Its worth thinking about the Italian invasion though. The First World War partly came out of the weaknesses of the European power system- and in particular its two weakest states. The policy of Britain and France was effectively in 1914 that Austria had no right to exert its influence over Serbia after the assassination of Franz Ferdinand. The Italian invasion was a consequence of the presumed weakness of the sick man of Europe. And this presumed weakness lent Italian and Russian policy makers a sense of urgency: if they did not strike quickly then another power would seize what they wanted. In 1912 for example during the Balkan war, Russia became terrified that Bulgaria might seize Constantinople- the long term Russian ambition. Russian policy makers during the period just before World War One were seeking to recreate the Balkans as an arena of little brother Slav states that they could sponsor- as opposed to independent actors.

Weakness and fear were main drivers in what happened in World War One. Clark disagrees with the thesis that Germany sponsored the war because of a terror about Russian power- the thesis that Stone supports. But paranoia is to be found in all European states: there were German generals who were scared about Russia, Britain feared Russian incursions on its Asiatic empire, France of course feared Germany and feared that Russia might in the end not need a French alliance for its ambitions to be fulfilled. The coming power of Russia destablised the European balance of power- but it is the interraction between that fear and the weakness of other powers that drives the action in World War One. The weakness of Austria and the Ottomans presented the opportunity for people to realise their fears of conquest: Russian or German domination in Vienna and Constantinople would it was feared lead to the enslavement of Europe to either Berlin or St Petersburg.

This helps explain I think something which I'd not thought about but which Clark points out is a paradox. The First World War began about the Balkans and its first subsidiary wars happened in Libya and in the Balkans but it was on the Western and Eastern Fronts that the war happened. The war did not take place between Italy and Serbia, Austria and Turkey but between Russia, France, Britain and Germany.


Incidentally apologies for not publishing some comments over the summer- a long hiatus that was influenced primarily by stuff happening off line- but I really do apologise!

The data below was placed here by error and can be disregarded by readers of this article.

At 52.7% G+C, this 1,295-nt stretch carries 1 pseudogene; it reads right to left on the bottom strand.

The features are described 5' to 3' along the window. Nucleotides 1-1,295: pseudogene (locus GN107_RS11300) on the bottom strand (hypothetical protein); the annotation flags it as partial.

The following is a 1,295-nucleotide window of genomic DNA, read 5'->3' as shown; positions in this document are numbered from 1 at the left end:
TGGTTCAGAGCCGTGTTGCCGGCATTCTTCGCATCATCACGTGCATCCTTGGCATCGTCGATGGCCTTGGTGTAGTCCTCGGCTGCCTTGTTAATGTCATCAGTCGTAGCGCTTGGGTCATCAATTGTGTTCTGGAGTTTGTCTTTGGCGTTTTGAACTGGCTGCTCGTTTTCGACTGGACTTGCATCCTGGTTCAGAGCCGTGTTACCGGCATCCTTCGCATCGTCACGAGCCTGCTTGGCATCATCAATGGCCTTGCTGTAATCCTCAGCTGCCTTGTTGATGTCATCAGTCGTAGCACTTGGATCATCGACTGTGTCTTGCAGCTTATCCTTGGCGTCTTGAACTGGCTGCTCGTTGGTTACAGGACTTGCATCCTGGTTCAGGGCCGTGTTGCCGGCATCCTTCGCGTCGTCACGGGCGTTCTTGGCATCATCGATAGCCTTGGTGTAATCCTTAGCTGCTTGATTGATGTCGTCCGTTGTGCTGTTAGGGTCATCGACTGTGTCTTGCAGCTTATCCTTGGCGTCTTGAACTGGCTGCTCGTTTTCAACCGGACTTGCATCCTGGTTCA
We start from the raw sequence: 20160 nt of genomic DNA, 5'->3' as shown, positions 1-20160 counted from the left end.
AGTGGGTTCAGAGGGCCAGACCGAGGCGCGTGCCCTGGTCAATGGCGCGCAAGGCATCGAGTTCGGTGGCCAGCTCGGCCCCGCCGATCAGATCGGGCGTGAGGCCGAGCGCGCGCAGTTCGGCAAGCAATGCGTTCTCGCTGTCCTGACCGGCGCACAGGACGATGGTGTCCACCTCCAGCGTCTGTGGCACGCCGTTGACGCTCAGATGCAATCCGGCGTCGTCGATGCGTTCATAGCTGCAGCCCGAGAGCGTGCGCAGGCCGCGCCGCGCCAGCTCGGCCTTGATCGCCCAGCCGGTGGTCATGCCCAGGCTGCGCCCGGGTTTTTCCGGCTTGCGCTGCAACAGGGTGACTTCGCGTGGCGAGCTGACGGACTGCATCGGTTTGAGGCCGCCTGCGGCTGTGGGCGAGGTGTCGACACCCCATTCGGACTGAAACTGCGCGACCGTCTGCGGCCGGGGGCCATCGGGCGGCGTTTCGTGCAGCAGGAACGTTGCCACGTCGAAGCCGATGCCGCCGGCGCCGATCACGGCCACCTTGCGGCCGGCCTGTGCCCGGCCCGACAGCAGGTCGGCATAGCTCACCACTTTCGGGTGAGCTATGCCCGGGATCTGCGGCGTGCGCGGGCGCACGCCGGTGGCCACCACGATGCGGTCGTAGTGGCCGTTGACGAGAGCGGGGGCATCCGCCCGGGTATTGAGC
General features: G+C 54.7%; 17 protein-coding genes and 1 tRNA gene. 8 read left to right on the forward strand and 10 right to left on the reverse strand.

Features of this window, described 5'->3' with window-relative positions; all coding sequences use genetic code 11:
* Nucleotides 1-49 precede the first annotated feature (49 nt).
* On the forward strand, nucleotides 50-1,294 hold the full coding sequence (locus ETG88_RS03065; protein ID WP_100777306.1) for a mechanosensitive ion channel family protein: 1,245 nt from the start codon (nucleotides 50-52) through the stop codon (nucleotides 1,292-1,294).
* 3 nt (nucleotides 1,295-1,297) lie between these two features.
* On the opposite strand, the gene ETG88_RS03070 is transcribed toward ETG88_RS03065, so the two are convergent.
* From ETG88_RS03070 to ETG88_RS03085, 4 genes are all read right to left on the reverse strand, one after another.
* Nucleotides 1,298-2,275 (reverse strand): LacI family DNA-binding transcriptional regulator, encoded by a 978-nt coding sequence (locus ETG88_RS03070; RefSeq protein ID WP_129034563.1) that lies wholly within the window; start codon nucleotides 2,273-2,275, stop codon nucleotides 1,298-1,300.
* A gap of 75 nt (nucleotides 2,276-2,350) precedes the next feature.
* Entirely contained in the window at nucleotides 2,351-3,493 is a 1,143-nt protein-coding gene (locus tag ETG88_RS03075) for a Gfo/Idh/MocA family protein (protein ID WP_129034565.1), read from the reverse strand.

January 29, 2013


Christopher Clark quotes this fragment from Stefan Zweig. I thought it worth sharing

the wind in the trees, the twittering of the birds and the music floating across the park were at the same time part of my consciousness. I could clearly hear the melodies without being distracted, for the ear is so adaptable that a continuous noise, a roaring street, a rushing stream are quickly assimilated into one's awareness only an unexpected pause in the rhythm makes us prick our ears. [...] Suddenly the music stopped in the middle of a bar. I didn't know what piece they had played. I just sensed that the music had suddenly stopped. Instinctively I looked up from my book. The crowd, too, which was strolling through the trees in a single flowing mass, seemed to change; it, too, paused abruptly in its motion to and fro. Something must have happened.
The something was the assassination of Franz Ferdinand, Archduke of Austria. Zweig's writing is so interesting- at once it combines an observation about 1914, how ordinary life was. One can almost imagine the crinolined crowds passing in front of the park, through the boulevards of 19th Century Vienna and then the 20th Century with all its horror arrived. At the same time Zweig says something important about memory and history: we remember change, the continuous strand of music is something we are acculturated too- we remember disruption not stillness. History as Gibbon put it was the record of the crimes, follies etc of human kind- I think Zweig gives us a reason here for Gibbon's statement: crime not kindness is a disturbance.

January 28, 2013

The future and the first world war

There isn't much that's more dangerous in diplomacy than assumptions about the future. In the Cuban Missile Crisis, one of the arguments for the hardline position was that if the Russians are going to be around forever, it might be better to have a nuclear war now when America will win and the losses will be limited, rather than later when both great powers can unleash infinite destruction on each other. The same is true in the First World War. One of the motivating things in any war is the attitudes with which the parties enter the war. In the First War, that's most evident in the attitudes of Britain and France towards Serbia and Austria Hungary. Put bleakly the British and the French saw the plucky Serbs as the instigators of a new wave of nationalist and democratic history- in their imagination, they dressed the Serbs, as Byron had dressed the Greeks almost a hundred years before, with all the clothes of European liberty. Whereas they saw the Austrian monarchy as a doomed experiment that had run out of time, an empire and a power in decline. Neither of these impressions were particularly correct: Serbia was economically primitive, had low levels of education and an irredentist movement that destabilised the state. Austria on the other hand was stable, and to the eyes of many 21st century observers looks much more progressive than its nationalist neighbours.

The complacency of that judgement helped steer the Entente powers into a much more assertive Balkan policy, may have contributed to the origins of the war itself. It all stemmed from a basic teleology- that history was aiming in a particular direction. Of course history has no necessary direction: and the complacency of current understanding can swiftly become the obvious error the next generation despises.